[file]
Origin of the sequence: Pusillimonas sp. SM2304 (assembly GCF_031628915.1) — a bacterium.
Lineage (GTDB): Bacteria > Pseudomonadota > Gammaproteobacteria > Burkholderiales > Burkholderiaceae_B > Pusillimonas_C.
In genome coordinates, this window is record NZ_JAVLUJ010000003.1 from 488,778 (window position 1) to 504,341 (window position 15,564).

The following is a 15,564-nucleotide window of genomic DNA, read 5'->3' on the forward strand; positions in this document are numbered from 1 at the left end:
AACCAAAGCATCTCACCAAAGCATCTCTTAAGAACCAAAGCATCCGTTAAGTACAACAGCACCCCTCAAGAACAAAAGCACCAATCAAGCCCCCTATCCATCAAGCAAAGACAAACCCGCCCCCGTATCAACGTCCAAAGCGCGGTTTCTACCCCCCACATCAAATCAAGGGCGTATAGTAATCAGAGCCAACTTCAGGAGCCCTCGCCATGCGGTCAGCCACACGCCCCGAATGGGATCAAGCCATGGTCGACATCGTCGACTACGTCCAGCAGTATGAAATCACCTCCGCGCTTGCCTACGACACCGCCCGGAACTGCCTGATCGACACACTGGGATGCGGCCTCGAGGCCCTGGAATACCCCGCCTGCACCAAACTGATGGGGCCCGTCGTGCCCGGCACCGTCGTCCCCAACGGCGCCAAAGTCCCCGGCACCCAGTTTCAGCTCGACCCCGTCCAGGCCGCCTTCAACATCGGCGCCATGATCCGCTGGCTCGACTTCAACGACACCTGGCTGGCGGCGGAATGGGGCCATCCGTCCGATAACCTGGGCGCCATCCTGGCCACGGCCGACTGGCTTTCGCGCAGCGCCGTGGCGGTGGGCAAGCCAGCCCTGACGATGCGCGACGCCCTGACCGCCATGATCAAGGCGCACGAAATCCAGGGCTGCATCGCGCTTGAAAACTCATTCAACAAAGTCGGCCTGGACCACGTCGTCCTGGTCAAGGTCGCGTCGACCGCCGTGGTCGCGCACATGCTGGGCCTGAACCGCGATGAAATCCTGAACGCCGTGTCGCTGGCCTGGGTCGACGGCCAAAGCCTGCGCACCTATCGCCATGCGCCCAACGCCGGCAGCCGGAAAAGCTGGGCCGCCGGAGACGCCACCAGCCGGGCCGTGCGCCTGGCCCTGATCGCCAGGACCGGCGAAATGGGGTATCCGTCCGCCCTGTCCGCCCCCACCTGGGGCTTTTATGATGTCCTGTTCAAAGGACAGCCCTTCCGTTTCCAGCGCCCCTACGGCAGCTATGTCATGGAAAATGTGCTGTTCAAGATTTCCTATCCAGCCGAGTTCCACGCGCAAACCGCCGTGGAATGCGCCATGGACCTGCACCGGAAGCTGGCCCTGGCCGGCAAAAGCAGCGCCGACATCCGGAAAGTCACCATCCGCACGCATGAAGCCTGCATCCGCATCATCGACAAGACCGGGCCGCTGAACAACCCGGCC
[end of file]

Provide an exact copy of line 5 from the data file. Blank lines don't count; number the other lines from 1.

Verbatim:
AACCAAAGCATCTCACCAAAGCATCTCTTAAGAACCAAAGCATCCGTTAAGTACAACAGCACCCCTCAAGAACAAAAGCACCAATCAAGCCCCCTATCCATCAAGCAAAGACAAACCCGCCCCCGTATCAACGTCCAAAGCGCGGTTTCTACCCCCCACATCAAATCAAGGGCGTATAGTAATCAGAGCCAACTTCAGGAGCCCTCGCCATGCGGTCAGCCACACGCCCCGAATGGGATCAAGCCATGGTCGACATCGTCGACTACGTCCAGCAGTATGAAATCACCTCCGCGCTTGCCTACGACACCGCCCGGAACTGCCTGATCGACACACTGGGATGCGGCCTCGAGGCCCTGGAATACCCCGCCTGCACCAAACTGATGGGGCCCGTCGTGCCCGGCACCGTCGTCCCCAACGGCGCCAAAGTCCCCGGCACCCAGTTTCAGCTCGACCCCGTCCAGGCCGCCTTCAACATCGGCGCCATGATCCGCTGGCTCGACTTCAACGACACCTGGCTGGCGGCGGAATGGGGCCATCCGTCCGATAACCTGGGCGCCATCCTGGCCACGGCCGACTGGCTTTCGCGCAGCGCCGTGGCGGTGGGCAAGCCAGCCCTGACGATGCGCGACGCCCTGACCGCCATGATCAAGGCGCACGAAATCCAGGGCTGCATCGCGCTTGAAAACTCATTCAACAAAGTCGGCCTGGACCACGTCGTCCTGGTCAAGGTCGCGTCGACCGCCGTGGTCGCGCACATGCTGGGCCTGAACCGCGATGAAATCCTGAACGCCGTGTCGCTGGCCTGGGTCGACGGCCAAAGCCTGCGCACCTATCGCCATGCGCCCAACGCCGGCAGCCGGAAAAGCTGGGCCGCCGGAGACGCCACCAGCCGGGCCGTGCGCCTGGCCCTGATCGCCAGGACCGGCGAAATGGGGTATCCGTCCGCCCTGTCCGCCCCCACCTGGGGCTTTTATGATGTCCTGTTCAAAGGACAGCCCTTCCGTTTCCAGCGCCCCTACGGCAGCTATGTCATGGAAAATGTGCTGTTCAAGATTTCCTATCCAGCCGAGTTCCACGCGCAAACCGCCGTGGAATGCGCCATGGACCTGCACCGGAAGCTGGCCCTGGCCGGCAAAAGCAGCGCCGACATCCGGAAAGTCACCATCCGCACGCATGAAGCCTGCATCCGCATCATCGACAAGACCGGGCCGCTGAACAACCCGGCC